Eunus – The Roman slave who declared himself king

Image Credit : British Museum - CC BY 4.0

Spartacus has become a legendary figure in history, who led a revolt against the Roman Republic during the Third Servile War. However, during the First Servile War of 135–132 BC, a slave revolt led by Eunus of Enna and Cleon, conquered large areas of Sicily and triggered several minor revolts in Italy, and as far as Delos in the Aegean Sea.

Eunus was a Roman slave from Apamea in Syria, who was enslaved to Antigenes of Enna. It was claimed that Eunus had supernatural powers as an oracle, who could blow fire from his mouth, and was reputed to receive divine visions from the goddess Atargatis, whom he identified with the Sicilian Demeter.

Following the expulsion of the Carthaginians during the Second Punic War, speculators from Rome bought large tracts of land across Sicily and brutally exploited the slaves abandoned by their Carthaginian overlords. A plantation system which took shape on the island, led to thousands of slaves being overworked or left to starve, resulting in slaves turning to banditry to survive.

In 135 BC, plantation slaves working the lands owned by Damophilus of Enna rose up in revolt, and turned to Eunus who had claimed to prophesize the uprising in a vision. Eunus organised the slaves into a warband and stormed the city of Enna, where they captured and butchered Damophilus, after torturing his wife and servants.

Image Credit : T8612 – CC BY-SA 4.0

Following the fall of Enna, the revolt quickly spread, and Eunus proclaimed himself “King Antiochus of Syria” across the Sicilian territories they conquered and minted coins with his image.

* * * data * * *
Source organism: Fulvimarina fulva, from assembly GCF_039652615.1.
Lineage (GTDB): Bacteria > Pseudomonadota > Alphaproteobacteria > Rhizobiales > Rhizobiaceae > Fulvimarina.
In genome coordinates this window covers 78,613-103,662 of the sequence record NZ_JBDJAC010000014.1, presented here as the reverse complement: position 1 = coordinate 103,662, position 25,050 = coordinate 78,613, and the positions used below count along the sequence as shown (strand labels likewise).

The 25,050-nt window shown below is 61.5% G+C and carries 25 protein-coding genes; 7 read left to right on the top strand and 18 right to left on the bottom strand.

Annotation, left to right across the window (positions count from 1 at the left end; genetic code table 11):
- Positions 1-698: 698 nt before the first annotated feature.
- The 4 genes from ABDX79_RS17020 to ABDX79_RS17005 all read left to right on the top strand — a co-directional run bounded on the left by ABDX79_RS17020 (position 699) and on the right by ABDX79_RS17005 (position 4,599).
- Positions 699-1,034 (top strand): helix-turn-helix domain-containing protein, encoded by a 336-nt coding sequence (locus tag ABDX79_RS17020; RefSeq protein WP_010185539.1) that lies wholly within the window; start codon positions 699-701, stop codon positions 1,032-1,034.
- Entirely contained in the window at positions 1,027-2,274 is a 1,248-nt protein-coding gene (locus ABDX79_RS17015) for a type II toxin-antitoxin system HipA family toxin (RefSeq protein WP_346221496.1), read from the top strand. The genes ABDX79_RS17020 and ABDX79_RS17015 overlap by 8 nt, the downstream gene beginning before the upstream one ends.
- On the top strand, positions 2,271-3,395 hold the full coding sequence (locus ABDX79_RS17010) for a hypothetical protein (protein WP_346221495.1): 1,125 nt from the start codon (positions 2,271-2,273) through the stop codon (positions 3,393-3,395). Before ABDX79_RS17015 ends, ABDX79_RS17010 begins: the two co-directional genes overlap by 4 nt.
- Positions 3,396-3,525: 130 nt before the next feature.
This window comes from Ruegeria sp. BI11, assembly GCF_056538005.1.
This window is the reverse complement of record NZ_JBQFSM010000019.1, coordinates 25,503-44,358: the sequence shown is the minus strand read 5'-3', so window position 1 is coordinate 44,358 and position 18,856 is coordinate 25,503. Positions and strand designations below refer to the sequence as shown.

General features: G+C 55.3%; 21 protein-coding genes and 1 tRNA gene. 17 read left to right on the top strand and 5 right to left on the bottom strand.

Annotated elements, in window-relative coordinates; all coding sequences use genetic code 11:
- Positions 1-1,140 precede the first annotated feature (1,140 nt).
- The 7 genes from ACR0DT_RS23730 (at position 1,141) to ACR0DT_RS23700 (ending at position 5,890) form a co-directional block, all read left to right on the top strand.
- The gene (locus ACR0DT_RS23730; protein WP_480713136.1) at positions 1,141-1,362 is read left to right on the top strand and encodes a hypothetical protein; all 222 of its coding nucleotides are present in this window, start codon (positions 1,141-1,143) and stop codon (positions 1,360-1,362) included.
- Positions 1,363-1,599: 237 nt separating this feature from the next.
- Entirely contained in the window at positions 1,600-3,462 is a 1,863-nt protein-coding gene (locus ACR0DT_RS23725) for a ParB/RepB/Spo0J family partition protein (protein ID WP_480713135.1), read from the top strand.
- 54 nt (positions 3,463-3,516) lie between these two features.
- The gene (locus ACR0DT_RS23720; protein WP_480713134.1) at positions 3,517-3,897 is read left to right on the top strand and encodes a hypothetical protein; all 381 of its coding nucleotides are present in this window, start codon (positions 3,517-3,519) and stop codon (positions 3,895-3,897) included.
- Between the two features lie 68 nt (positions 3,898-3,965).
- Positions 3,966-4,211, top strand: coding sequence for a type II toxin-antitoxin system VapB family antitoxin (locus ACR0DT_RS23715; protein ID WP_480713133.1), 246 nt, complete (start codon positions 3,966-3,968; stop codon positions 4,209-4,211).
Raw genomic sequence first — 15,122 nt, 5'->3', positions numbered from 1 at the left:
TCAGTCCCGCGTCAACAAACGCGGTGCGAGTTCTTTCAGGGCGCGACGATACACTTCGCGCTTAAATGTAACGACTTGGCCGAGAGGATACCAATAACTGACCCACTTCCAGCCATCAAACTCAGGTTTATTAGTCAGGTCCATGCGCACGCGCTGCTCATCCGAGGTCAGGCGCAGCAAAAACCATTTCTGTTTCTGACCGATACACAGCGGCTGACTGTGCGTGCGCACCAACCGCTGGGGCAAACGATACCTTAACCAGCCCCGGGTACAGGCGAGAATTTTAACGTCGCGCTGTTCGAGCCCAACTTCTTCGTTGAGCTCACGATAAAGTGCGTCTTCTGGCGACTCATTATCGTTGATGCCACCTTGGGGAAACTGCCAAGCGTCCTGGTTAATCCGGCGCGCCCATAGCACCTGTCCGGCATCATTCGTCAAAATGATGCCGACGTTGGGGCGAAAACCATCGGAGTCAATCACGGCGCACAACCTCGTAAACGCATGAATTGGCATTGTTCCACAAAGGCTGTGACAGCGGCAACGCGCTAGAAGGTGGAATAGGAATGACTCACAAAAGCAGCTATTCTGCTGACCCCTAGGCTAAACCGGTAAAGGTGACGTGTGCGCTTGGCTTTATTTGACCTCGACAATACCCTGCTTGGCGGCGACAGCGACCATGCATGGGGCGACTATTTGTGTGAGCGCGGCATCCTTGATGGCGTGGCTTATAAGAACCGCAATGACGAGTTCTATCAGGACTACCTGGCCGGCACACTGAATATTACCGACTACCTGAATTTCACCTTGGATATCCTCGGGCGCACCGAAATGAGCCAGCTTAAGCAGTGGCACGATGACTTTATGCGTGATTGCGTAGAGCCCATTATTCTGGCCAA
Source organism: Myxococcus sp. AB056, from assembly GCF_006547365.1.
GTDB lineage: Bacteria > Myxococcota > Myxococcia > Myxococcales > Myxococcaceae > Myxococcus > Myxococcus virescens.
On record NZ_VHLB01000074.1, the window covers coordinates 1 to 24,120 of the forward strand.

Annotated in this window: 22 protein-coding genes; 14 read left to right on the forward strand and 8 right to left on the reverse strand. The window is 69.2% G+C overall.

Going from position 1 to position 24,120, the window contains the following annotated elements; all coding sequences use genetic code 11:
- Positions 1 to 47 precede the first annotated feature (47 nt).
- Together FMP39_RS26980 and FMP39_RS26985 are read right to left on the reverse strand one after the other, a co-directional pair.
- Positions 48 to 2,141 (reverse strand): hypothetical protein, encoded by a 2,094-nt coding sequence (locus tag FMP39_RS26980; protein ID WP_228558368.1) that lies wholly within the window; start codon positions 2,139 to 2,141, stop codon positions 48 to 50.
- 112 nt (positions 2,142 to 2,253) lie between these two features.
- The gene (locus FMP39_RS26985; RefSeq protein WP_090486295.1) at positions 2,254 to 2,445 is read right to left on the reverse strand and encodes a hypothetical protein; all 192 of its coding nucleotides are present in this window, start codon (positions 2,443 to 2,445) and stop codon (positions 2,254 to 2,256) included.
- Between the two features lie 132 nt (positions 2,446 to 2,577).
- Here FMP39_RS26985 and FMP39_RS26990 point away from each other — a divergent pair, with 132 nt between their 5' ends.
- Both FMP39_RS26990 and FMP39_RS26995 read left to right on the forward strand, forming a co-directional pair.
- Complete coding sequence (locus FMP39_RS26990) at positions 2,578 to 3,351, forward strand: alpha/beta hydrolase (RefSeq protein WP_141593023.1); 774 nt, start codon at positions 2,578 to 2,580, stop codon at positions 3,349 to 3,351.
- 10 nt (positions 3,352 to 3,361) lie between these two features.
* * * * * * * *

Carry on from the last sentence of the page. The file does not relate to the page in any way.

On the south side of the island, 5,000 more slaves revolted under the command of Cleon (who would rise to the rank of general in the revolt) and captured the city of Agrigentum, leading to additional slaves joining the uprising that swelled their ranks to between 10,000 to 70,000 (although Diodorus Siculus accounts as many as 200,000).

In response, the Praetor Lucius Hypsaeus marched with a body of Sicilian militia to quash the revolt, but the slaves managed to rout his army. They then defeated three other praetors in succession and occupied large areas of the island by the end of the year.

In 133 BC, the Senate despatched consul Lucius Calpurnius Piso who recaptured the city of Messana and put 8,000 prisoners to death. The following year, consul Publius Rupulius recaptured the city of Tauromenium, and marched on Enna, resulting in the death of Cleon and around 20,000 prisoners across the island being crucified in retribution.

Eunus was captured after Tauromenium fell and was found hiding in a pit. He was taken to the city of Morgantina to await punishment, but he died of disease before he could be judged.

Header Image Credit : British Museum – CC BY 4.0

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